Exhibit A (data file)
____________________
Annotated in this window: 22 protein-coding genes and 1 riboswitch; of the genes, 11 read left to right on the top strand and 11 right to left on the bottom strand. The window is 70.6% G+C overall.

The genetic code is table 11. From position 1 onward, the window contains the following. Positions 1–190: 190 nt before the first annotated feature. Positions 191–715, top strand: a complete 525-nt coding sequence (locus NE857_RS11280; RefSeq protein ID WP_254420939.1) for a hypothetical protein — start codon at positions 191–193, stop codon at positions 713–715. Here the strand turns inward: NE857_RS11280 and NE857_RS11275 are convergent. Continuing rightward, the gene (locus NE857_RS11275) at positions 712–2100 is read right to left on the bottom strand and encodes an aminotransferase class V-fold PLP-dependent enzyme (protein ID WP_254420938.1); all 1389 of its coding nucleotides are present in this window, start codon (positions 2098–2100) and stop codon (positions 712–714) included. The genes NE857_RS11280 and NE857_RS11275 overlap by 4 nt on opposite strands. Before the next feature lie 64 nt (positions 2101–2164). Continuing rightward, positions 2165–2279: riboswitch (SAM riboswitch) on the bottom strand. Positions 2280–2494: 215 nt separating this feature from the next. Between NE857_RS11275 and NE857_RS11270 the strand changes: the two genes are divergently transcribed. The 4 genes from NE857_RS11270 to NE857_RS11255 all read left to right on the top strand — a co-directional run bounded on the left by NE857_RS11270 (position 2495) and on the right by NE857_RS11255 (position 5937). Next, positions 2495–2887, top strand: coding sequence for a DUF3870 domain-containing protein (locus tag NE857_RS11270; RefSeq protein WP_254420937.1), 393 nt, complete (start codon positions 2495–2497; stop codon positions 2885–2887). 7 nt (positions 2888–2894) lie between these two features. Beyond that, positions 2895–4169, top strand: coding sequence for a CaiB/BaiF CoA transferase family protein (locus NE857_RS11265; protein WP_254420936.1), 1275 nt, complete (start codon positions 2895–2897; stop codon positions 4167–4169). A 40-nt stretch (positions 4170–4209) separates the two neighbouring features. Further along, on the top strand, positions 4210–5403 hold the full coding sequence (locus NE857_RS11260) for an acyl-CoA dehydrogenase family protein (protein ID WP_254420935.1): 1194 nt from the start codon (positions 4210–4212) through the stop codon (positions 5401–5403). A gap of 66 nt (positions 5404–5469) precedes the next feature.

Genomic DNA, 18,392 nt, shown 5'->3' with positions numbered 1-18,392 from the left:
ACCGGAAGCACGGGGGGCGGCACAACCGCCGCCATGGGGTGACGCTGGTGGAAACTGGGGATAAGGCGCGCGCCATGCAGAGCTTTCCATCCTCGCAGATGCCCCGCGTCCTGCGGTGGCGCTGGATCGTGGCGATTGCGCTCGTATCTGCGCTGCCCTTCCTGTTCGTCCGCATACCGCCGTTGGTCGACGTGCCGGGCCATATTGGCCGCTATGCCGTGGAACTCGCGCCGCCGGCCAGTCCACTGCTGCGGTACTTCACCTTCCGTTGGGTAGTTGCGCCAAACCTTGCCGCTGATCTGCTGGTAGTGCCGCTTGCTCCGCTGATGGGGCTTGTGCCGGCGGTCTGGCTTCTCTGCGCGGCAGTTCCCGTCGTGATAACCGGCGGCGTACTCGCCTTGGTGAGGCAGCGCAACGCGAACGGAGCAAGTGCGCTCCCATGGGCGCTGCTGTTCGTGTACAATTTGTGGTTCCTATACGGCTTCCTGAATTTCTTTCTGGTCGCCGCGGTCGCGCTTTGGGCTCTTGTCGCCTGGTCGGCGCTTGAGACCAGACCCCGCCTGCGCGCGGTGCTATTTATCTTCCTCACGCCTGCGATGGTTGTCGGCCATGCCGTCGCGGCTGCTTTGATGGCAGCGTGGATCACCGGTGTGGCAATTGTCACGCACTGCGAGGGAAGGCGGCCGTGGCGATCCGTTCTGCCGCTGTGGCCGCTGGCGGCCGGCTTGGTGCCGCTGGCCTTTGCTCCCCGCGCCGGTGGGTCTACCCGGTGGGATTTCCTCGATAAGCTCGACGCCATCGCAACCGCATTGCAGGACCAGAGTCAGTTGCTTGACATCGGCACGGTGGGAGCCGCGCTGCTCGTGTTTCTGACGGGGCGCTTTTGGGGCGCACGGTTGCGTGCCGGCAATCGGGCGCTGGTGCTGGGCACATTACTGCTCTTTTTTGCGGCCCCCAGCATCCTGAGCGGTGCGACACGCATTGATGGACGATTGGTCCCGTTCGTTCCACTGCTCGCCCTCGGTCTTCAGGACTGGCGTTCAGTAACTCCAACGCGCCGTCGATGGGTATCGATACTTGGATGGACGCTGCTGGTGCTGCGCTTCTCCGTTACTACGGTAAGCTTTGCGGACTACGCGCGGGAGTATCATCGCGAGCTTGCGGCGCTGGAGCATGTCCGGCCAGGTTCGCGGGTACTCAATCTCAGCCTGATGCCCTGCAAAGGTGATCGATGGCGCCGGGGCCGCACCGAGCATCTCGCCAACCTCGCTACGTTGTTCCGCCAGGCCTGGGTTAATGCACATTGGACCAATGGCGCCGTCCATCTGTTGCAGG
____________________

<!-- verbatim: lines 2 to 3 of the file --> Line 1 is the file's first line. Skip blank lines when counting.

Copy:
The genetic code is table 11. From position 1 onward, the window contains the following. Positions 1–190: 190 nt before the first annotated feature. Positions 191–715, top strand: a complete 525-nt coding sequence (locus NE857_RS11280; RefSeq protein ID WP_254420939.1) for a hypothetical protein — start codon at positions 191–193, stop codon at positions 713–715. Here the strand turns inward: NE857_RS11280 and NE857_RS11275 are convergent. Continuing rightward, the gene (locus NE857_RS11275) at positions 712–2100 is read right to left on the bottom strand and encodes an aminotransferase class V-fold PLP-dependent enzyme (protein ID WP_254420938.1); all 1389 of its coding nucleotides are present in this window, start codon (positions 2098–2100) and stop codon (positions 712–714) included. The genes NE857_RS11280 and NE857_RS11275 overlap by 4 nt on opposite strands. Before the next feature lie 64 nt (positions 2101–2164). Continuing rightward, positions 2165–2279: riboswitch (SAM riboswitch) on the bottom strand. Positions 2280–2494: 215 nt separating this feature from the next. Between NE857_RS11275 and NE857_RS11270 the strand changes: the two genes are divergently transcribed. The 4 genes from NE857_RS11270 to NE857_RS11255 all read left to right on the top strand — a co-directional run bounded on the left by NE857_RS11270 (position 2495) and on the right by NE857_RS11255 (position 5937). Next, positions 2495–2887, top strand: coding sequence for a DUF3870 domain-containing protein (locus tag NE857_RS11270; RefSeq protein WP_254420937.1), 393 nt, complete (start codon positions 2495–2497; stop codon positions 2885–2887). 7 nt (positions 2888–2894) lie between these two features. Beyond that, positions 2895–4169, top strand: coding sequence for a CaiB/BaiF CoA transferase family protein (locus NE857_RS11265; protein WP_254420936.1), 1275 nt, complete (start codon positions 2895–2897; stop codon positions 4167–4169). A 40-nt stretch (positions 4170–4209) separates the two neighbouring features. Further along, on the top strand, positions 4210–5403 hold the full coding sequence (locus NE857_RS11260) for an acyl-CoA dehydrogenase family protein (protein ID WP_254420935.1): 1194 nt from the start codon (positions 4210–4212) through the stop codon (positions 5401–5403). A gap of 66 nt (positions 5404–5469) precedes the next feature.

Genomic DNA, 18,392 nt, shown 5'->3' with positions numbered 1-18,392 from the left: